All 227 minutes of the film were put on a single Region-free dual-layered Blu-ray disc, hence no disc break as in older DVD editions. The overture, intermission, and the exit music are all played to a black screen, as per director David Lean's original wish.
Regarding bonus features, the movie disc also contains a "picture-in-graphics track" that is vaguely similar to a DVD-ROM feature (remember PCFriendly?) of the 2001 DVD edition, in which the movie playback is accompanied by on-screen trivias, stills, and maps. But fresh material seems to be used for this Blu-ray. The interface could be a little unwieldly, as the screen is divided into four areas with smallish navigational controls.
A second Blu-ray disc contains more bonuses, which include all featurettes (but not the trailers) found on the 2001 DVD edition. A couple of surprises here. Two vintage shorts, "In Search for Lawrence" and "Romance of Arabia", which were presented in crappy black-and-white on the 2001 DVD, are in glorious color on the Blu-ray, and in nice 1080p HD to boot. A nice brand-new extra is a new 21-minute interview, in HD, of Peter O'Toole, accompanied by film clips and stills.
All other extras on the 2001 DVD are presented unchanged on the Blu-ray, except that all have English, Chinese, Dutch, French, German, Italian, Japanese, Korean, Portuguese, Spanish, and Thai subtitles. These features include an hour-long making-of documentary, a Steven Spielberg interview, a newreel of the New York premiere, a montage of publicity material, and vintage shorts "The Camels Are Cast" and "Wind, Sand and Star".
** REVIEW OF 2001 2-DISC DVD EDITION BELOW, POSTED APR-06-2001 **
Apart from the slightly soft, washed-out picture quality during the opening credits of the movie, the DVD edition of LAWRENCE OF ARABIA is superb. The movie itself is spread onto 2 discs, with the disc break occurs just before Intermission. The Overture, Intermission, and the exit music are all played to a black screen, as per director David Lean's original wish. The picture quality looks as fresh and clean as, quite frankly, any film made in the 90s. In the dramatic shot where Lawrence appears on the far horizon after he rescued his Arab companion, the higher picture resolution of DVD makes it possible for us to notice his tiny figure whereas on VHS tapes or laserdisc it is so small it is almost impossible to see. Anyone who is serious about watching this film should get this DVD instead of any other version in order to appreciate the opulent cinematography and majestic atmosphere of this epic.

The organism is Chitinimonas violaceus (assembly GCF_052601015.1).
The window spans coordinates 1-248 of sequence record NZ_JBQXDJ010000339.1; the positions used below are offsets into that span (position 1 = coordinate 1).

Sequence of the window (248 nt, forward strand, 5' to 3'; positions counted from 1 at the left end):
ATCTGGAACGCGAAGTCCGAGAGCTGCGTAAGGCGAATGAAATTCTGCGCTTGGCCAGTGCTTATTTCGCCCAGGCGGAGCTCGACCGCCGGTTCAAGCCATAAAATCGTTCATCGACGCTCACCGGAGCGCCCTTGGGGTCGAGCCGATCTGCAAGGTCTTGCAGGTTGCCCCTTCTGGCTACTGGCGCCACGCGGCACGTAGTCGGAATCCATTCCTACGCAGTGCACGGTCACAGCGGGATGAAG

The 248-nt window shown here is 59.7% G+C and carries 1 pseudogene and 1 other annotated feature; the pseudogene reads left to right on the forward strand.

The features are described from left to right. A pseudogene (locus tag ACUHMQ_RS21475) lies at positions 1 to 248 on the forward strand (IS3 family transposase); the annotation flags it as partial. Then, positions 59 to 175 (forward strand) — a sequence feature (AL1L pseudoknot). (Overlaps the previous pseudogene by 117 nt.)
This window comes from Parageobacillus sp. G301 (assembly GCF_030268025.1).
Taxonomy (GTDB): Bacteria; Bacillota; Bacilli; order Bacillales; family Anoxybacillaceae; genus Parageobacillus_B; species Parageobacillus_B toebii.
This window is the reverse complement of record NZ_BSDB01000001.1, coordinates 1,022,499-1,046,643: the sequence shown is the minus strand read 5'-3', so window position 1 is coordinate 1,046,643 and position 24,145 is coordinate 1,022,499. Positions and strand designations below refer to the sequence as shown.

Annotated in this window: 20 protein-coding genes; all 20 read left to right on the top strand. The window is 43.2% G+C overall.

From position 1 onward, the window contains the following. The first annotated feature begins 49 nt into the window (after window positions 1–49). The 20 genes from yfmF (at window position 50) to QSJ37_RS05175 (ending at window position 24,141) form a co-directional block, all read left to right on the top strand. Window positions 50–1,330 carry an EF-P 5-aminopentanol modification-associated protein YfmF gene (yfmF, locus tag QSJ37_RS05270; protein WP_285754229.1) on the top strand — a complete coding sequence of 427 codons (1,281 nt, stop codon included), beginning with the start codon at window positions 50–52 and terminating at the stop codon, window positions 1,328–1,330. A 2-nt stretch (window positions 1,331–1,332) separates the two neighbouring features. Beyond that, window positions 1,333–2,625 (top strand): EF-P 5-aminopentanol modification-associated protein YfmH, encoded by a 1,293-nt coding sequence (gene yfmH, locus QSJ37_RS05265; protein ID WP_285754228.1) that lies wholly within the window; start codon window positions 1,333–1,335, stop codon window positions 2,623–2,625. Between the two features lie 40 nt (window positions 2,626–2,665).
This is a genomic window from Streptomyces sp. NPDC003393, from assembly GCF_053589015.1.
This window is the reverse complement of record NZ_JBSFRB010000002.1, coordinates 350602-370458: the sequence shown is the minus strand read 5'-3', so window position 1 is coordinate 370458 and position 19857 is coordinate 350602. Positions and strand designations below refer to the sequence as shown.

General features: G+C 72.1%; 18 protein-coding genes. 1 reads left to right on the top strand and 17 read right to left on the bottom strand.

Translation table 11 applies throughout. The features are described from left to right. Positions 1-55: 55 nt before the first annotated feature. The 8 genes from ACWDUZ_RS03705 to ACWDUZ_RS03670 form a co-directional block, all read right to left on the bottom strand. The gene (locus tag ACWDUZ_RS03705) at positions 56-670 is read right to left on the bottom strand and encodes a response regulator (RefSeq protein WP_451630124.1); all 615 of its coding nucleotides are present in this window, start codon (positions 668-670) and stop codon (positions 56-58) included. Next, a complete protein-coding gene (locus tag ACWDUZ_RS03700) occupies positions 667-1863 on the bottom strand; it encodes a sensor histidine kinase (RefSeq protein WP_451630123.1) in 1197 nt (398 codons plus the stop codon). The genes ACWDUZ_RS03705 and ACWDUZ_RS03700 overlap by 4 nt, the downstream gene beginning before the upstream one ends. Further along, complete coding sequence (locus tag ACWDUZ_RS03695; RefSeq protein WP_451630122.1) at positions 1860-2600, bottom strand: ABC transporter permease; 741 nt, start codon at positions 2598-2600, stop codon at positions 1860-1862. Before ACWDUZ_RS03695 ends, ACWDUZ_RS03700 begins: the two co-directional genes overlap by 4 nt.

The disc has over 100 minutes of old and new documentaries and news footage about the making of the film, plus two well-designed DVD-ROM features (for Windows PC only): a interactive map showing the various journeys undertaken by the real T.E. Lawrence, and a "split-screen" feature that simultaneously plays the movie and shows you text of behind-of-scene information of the particular chapter of the movie that is playing. Since the DVD lacks a second audio commentary, being able to watch the film while reading facts about it is not a bad substitute.
The included "booklet" is a reproduction of the 1961 program given to theater goers, we are told. A nice touch: the disc case resembles Lawrence's diary in the movie.